The DIRT (Detrital Input and Removal Treatments) were started in 1956 at the University of Wisconsin Arboretum by Dr. Francis Hole, a soil scientist who wanted to examine the effects changing litter inputs on soil organic matter dynamics. We have grown since then!
Despite the critical roles played by soil organic matter (SOM) within ecosystems, in the global C cycle and in the Earth’s climate system, controls on SOM balances in ecosystems remain poorly understood. Temperature, soil mineralogy, and land management all play a role in the balance between SOM stabilization and destabilization, but the degree to which plant litter quality and quantity affect soil C sequestration is less well known. To address this knowledge gap, the international DIRT network was established to assess how rates and sources of plant litter inputs control the long-term stability, accumulation, and chemical nature of soil organic matter in forested ecosystems over decadal time scales. Sites span climatic and soil gradients, and we always welcome new colleagues and new sites.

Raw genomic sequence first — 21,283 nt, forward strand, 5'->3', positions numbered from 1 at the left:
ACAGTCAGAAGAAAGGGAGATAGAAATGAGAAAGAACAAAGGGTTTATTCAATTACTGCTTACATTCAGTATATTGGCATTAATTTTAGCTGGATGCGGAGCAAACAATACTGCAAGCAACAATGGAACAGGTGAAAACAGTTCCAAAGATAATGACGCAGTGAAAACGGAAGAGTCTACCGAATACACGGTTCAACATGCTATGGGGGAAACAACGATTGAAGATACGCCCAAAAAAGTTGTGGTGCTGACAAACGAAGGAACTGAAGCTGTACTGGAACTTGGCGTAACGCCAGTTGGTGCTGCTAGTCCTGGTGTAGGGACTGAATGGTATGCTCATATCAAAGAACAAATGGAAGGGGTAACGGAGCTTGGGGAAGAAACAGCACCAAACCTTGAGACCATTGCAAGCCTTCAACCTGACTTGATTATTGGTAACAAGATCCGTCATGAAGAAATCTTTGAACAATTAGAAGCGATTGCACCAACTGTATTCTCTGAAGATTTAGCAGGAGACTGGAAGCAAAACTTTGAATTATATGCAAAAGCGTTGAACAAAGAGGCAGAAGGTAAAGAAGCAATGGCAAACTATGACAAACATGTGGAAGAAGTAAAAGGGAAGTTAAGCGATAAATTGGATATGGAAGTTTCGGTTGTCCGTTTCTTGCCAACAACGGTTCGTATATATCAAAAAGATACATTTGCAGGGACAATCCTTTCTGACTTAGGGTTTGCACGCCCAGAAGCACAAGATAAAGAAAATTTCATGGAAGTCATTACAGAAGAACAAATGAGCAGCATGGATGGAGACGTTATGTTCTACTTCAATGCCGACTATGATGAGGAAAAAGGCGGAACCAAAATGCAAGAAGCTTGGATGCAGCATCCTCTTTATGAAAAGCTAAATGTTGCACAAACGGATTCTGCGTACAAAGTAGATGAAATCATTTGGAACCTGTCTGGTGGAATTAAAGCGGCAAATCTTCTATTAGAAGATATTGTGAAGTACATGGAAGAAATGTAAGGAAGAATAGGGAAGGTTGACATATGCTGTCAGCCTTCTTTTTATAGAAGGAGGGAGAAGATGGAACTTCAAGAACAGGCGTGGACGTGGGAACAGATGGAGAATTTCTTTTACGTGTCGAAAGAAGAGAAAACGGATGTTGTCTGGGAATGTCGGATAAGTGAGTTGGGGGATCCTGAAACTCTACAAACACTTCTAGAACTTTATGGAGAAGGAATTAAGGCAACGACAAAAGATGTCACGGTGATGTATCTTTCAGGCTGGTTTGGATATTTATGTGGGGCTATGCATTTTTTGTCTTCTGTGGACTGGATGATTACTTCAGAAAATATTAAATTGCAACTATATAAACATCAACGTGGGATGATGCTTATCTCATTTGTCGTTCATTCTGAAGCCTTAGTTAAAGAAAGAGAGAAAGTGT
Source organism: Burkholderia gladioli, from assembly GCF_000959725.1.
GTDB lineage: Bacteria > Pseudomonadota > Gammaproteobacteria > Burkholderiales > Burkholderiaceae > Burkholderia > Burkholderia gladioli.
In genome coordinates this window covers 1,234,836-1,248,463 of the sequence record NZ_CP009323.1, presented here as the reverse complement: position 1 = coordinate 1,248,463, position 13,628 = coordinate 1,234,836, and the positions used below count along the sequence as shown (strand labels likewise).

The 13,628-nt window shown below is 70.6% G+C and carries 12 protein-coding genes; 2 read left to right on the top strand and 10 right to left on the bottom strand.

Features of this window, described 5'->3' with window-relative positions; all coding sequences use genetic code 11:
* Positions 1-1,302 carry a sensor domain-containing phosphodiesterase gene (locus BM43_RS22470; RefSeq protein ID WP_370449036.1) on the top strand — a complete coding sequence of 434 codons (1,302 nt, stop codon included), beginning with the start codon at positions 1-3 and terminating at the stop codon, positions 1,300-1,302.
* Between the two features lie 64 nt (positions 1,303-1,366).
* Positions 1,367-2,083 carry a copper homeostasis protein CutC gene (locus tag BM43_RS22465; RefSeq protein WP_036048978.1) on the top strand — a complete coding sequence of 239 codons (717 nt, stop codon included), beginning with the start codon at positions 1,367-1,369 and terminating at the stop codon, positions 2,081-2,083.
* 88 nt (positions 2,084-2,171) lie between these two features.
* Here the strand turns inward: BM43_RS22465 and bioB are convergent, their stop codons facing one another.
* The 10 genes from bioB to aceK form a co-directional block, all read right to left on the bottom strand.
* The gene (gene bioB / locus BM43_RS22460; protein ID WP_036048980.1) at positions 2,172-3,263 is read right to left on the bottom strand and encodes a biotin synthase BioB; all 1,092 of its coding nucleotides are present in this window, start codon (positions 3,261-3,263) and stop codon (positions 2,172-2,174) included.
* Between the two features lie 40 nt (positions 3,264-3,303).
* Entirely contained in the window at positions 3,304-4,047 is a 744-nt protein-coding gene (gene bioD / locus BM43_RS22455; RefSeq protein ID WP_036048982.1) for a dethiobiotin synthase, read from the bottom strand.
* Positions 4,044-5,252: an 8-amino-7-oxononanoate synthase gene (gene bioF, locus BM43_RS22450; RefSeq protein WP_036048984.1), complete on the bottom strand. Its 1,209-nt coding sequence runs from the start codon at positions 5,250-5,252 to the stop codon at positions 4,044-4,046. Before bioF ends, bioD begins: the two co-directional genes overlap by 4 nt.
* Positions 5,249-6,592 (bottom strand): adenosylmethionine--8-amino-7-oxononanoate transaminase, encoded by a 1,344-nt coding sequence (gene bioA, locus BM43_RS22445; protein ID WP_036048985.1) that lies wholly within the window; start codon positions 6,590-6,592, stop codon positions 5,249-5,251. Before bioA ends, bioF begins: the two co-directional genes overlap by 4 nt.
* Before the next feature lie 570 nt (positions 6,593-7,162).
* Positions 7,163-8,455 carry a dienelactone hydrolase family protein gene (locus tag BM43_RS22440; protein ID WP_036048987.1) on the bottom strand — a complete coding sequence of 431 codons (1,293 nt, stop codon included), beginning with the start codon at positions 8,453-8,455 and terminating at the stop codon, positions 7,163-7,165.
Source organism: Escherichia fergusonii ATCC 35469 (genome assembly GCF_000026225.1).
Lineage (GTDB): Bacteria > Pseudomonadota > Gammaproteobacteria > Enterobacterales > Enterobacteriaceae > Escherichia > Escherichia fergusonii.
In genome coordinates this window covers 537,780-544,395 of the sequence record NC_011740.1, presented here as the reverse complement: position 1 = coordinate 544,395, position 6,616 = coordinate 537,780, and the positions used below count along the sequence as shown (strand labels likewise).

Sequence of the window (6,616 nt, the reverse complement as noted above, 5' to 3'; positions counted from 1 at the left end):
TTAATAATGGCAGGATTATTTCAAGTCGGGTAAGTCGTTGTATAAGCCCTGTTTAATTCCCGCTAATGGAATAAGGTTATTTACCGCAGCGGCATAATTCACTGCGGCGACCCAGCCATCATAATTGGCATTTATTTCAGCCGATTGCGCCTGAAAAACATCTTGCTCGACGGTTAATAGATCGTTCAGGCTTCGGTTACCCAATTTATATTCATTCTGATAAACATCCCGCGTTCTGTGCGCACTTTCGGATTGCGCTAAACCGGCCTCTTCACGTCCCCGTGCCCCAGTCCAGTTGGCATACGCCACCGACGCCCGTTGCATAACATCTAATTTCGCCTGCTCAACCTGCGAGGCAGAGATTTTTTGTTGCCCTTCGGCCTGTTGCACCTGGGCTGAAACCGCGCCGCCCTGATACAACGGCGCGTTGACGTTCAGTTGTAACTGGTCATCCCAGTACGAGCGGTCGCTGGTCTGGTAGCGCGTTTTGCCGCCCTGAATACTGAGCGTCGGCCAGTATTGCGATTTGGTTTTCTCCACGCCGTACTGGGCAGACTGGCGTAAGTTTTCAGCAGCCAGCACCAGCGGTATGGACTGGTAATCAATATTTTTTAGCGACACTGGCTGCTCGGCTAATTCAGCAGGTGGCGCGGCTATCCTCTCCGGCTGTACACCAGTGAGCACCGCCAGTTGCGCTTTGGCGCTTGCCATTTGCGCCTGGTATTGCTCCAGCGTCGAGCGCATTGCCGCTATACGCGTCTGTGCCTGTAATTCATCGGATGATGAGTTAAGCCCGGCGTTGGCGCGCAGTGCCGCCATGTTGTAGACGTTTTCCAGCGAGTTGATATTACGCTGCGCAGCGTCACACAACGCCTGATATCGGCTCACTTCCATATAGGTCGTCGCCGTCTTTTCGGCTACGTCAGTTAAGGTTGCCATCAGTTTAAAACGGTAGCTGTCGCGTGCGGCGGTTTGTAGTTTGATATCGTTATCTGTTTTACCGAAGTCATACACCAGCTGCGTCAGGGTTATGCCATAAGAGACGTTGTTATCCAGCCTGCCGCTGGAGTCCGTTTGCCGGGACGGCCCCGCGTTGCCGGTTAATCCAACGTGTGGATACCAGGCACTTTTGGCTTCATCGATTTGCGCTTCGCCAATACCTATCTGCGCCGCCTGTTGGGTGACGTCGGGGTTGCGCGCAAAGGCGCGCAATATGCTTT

We try to sample soils every 5-10 years, and at each of these anniversaries we welcome scientists with unique tools and questions to join us. Come play in DIRT!